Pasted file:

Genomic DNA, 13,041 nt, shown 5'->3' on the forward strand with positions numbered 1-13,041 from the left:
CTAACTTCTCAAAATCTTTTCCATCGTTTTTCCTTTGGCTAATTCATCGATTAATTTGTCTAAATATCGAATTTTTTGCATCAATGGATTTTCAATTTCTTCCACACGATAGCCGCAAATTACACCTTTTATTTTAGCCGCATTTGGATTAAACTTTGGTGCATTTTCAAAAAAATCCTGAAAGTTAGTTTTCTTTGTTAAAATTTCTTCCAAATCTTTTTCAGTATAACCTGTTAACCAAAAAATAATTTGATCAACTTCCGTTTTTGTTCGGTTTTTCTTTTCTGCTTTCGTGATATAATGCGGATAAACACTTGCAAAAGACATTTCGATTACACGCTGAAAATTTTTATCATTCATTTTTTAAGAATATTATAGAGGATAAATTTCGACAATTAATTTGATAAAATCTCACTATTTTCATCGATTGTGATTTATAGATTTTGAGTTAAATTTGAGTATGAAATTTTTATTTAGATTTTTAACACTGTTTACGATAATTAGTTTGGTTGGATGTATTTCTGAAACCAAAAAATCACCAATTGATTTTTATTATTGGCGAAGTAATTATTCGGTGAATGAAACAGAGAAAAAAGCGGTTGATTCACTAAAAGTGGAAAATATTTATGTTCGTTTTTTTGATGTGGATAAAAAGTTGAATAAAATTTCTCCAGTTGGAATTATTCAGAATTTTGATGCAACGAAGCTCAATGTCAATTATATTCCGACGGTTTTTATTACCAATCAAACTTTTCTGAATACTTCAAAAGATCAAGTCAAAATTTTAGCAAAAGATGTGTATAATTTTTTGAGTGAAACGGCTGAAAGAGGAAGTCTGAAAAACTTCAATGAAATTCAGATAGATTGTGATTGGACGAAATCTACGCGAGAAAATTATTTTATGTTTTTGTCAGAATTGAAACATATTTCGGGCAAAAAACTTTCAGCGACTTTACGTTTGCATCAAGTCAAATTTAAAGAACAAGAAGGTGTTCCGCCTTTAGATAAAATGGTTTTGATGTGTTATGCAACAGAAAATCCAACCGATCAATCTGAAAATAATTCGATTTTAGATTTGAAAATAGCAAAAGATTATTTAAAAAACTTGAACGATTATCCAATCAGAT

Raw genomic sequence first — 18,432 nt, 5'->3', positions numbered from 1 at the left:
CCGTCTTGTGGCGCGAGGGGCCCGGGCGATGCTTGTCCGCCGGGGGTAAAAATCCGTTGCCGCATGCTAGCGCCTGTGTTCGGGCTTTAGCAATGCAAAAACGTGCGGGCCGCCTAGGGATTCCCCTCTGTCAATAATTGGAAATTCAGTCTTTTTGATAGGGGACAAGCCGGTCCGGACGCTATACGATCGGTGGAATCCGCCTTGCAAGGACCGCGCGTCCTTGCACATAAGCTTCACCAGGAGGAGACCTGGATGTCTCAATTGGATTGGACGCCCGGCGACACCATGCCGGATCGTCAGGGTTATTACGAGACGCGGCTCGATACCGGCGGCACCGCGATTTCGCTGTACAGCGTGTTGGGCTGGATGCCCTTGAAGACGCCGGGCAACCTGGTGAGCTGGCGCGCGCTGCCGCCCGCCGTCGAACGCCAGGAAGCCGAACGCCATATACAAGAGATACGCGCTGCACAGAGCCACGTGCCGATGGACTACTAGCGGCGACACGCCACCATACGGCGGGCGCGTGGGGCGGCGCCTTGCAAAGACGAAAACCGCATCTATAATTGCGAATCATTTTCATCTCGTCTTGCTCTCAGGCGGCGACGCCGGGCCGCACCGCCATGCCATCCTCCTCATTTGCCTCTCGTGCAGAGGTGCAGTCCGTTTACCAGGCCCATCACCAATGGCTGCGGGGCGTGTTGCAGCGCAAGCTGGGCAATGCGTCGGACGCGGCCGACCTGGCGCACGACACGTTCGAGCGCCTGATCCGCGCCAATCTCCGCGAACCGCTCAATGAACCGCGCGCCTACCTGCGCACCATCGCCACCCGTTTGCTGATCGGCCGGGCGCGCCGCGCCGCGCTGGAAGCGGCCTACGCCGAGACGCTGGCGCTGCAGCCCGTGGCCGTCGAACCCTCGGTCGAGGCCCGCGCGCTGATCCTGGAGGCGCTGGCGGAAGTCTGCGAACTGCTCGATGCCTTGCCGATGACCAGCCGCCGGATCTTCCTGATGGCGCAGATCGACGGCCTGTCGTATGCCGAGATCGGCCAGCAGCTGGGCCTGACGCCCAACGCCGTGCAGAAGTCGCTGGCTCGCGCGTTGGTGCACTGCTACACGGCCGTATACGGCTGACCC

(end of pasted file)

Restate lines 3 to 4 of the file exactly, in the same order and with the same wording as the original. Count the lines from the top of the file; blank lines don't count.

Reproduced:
Raw genomic sequence first — 18,432 nt, 5'->3', positions numbered from 1 at the left:
CCGTCTTGTGGCGCGAGGGGCCCGGGCGATGCTTGTCCGCCGGGGGTAAAAATCCGTTGCCGCATGCTAGCGCCTGTGTTCGGGCTTTAGCAATGCAAAAACGTGCGGGCCGCCTAGGGATTCCCCTCTGTCAATAATTGGAAATTCAGTCTTTTTGATAGGGGACAAGCCGGTCCGGACGCTATACGATCGGTGGAATCCGCCTTGCAAGGACCGCGCGTCCTTGCACATAAGCTTCACCAGGAGGAGACCTGGATGTCTCAATTGGATTGGACGCCCGGCGACACCATGCCGGATCGTCAGGGTTATTACGAGACGCGGCTCGATACCGGCGGCACCGCGATTTCGCTGTACAGCGTGTTGGGCTGGATGCCCTTGAAGACGCCGGGCAACCTGGTGAGCTGGCGCGCGCTGCCGCCCGCCGTCGAACGCCAGGAAGCCGAACGCCATATACAAGAGATACGCGCTGCACAGAGCCACGTGCCGATGGACTACTAGCGGCGACACGCCACCATACGGCGGGCGCGTGGGGCGGCGCCTTGCAAAGACGAAAACCGCATCTATAATTGCGAATCATTTTCATCTCGTCTTGCTCTCAGGCGGCGACGCCGGGCCGCACCGCCATGCCATCCTCCTCATTTGCCTCTCGTGCAGAGGTGCAGTCCGTTTACCAGGCCCATCACCAATGGCTGCGGGGCGTGTTGCAGCGCAAGCTGGGCAATGCGTCGGACGCGGCCGACCTGGCGCACGACACGTTCGAGCGCCTGATCCGCGCCAATCTCCGCGAACCGCTCAATGAACCGCGCGCCTACCTGCGCACCATCGCCACCCGTTTGCTGATCGGCCGGGCGCGCCGCGCCGCGCTGGAAGCGGCCTACGCCGAGACGCTGGCGCTGCAGCCCGTGGCCGTCGAACCCTCGGTCGAGGCCCGCGCGCTGATCCTGGAGGCGCTGGCGGAAGTCTGCGAACTGCTCGATGCCTTGCCGATGACCAGCCGCCGGATCTTCCTGATGGCGCAGATCGACGGCCTGTCGTATGCCGAGATCGGCCAGCAGCTGGGCCTGACGCCCAACGCCGTGCAGAAGTCGCTGGCTCGCGCGTTGGTGCACTGCTACACGGCCGTATACGGCTGACCC